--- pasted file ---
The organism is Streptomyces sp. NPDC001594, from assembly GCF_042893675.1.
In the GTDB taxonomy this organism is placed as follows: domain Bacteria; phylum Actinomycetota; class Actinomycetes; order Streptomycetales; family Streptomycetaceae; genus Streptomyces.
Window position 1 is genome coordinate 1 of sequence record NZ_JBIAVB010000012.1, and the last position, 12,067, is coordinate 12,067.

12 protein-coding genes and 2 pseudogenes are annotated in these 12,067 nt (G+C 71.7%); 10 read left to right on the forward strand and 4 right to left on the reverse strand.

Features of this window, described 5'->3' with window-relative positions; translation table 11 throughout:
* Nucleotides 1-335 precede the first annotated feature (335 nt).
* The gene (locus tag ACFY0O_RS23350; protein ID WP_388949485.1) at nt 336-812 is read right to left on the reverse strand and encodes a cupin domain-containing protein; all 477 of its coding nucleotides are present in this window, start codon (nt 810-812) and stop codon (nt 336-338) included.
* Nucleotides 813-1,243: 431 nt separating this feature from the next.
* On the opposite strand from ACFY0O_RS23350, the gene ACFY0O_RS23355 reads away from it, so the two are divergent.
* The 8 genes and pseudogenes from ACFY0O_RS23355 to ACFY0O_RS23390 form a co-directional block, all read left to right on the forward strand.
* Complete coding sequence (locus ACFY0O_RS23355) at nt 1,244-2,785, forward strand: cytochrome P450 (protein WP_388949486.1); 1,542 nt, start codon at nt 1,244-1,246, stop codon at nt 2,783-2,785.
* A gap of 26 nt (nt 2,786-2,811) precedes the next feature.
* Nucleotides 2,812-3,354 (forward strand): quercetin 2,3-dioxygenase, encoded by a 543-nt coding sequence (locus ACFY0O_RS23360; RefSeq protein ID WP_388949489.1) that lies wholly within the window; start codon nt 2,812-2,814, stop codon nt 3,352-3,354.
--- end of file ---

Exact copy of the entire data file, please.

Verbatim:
The organism is Streptomyces sp. NPDC001594, from assembly GCF_042893675.1.
In the GTDB taxonomy this organism is placed as follows: domain Bacteria; phylum Actinomycetota; class Actinomycetes; order Streptomycetales; family Streptomycetaceae; genus Streptomyces.
Window position 1 is genome coordinate 1 of sequence record NZ_JBIAVB010000012.1, and the last position, 12,067, is coordinate 12,067.

12 protein-coding genes and 2 pseudogenes are annotated in these 12,067 nt (G+C 71.7%); 10 read left to right on the forward strand and 4 right to left on the reverse strand.

Features of this window, described 5'->3' with window-relative positions; translation table 11 throughout:
* Nucleotides 1-335 precede the first annotated feature (335 nt).
* The gene (locus tag ACFY0O_RS23350; protein ID WP_388949485.1) at nt 336-812 is read right to left on the reverse strand and encodes a cupin domain-containing protein; all 477 of its coding nucleotides are present in this window, start codon (nt 810-812) and stop codon (nt 336-338) included.
* Nucleotides 813-1,243: 431 nt separating this feature from the next.
* On the opposite strand from ACFY0O_RS23350, the gene ACFY0O_RS23355 reads away from it, so the two are divergent.
* The 8 genes and pseudogenes from ACFY0O_RS23355 to ACFY0O_RS23390 form a co-directional block, all read left to right on the forward strand.
* Complete coding sequence (locus ACFY0O_RS23355) at nt 1,244-2,785, forward strand: cytochrome P450 (protein WP_388949486.1); 1,542 nt, start codon at nt 1,244-1,246, stop codon at nt 2,783-2,785.
* A gap of 26 nt (nt 2,786-2,811) precedes the next feature.
* Nucleotides 2,812-3,354 (forward strand): quercetin 2,3-dioxygenase, encoded by a 543-nt coding sequence (locus ACFY0O_RS23360; RefSeq protein ID WP_388949489.1) that lies wholly within the window; start codon nt 2,812-2,814, stop codon nt 3,352-3,354.